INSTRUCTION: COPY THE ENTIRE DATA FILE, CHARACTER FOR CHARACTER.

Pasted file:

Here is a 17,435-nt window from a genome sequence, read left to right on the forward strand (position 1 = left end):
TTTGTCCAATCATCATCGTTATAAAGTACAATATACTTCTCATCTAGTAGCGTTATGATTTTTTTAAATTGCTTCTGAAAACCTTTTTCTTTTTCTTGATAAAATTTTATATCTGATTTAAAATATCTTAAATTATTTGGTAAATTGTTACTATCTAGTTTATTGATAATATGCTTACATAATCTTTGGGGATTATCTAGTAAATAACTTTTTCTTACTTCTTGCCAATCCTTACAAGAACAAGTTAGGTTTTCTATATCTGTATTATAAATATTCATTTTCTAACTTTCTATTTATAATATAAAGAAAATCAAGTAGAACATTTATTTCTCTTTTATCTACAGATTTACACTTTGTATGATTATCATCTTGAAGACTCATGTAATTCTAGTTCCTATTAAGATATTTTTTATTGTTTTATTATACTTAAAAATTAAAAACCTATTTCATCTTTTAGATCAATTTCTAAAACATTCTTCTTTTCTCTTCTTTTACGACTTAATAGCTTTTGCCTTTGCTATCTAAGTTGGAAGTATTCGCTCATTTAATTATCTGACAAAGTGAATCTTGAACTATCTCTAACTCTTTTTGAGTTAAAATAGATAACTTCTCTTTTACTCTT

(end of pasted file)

Here is a 17,435-nt window from a genome sequence, read left to right on the forward strand (position 1 = left end):
TTTGTCCAATCATCATCGTTATAAAGTACAATATACTTCTCATCTAGTAGCGTTATGATTTTTTTAAATTGCTTCTGAAAACCTTTTTCTTTTTCTTGATAAAATTTTATATCTGATTTAAAATATCTTAAATTATTTGGTAAATTGTTACTATCTAGTTTATTGATAATATGCTTACATAATCTTTGGGGATTATCTAGTAAATAACTTTTTCTTACTTCTTGCCAATCCTTACAAGAACAAGTTAGGTTTTCTATATCTGTATTATAAATATTCATTTTCTAACTTTCTATTTATAATATAAAGAAAATCAAGTAGAACATTTATTTCTCTTTTATCTACAGATTTACACTTTGTATGATTATCATCTTGAAGACTCATGTAATTCTAGTTCCTATTAAGATATTTTTTATTGTTTTATTATACTTAAAAATTAAAAACCTATTTCATCTTTTAGATCAATTTCTAAAACATTCTTCTTTTCTCTTCTTTTACGACTTAATAGCTTTTGCCTTTGCTATCTAAGTTGGAAGTATTCGCTCATTTAATTATCTGACAAAGTGAATCTTGAACTATCTCTAACTCTTTTTGAGTTAAAATAGATAACTTCTCTTTTACTCTT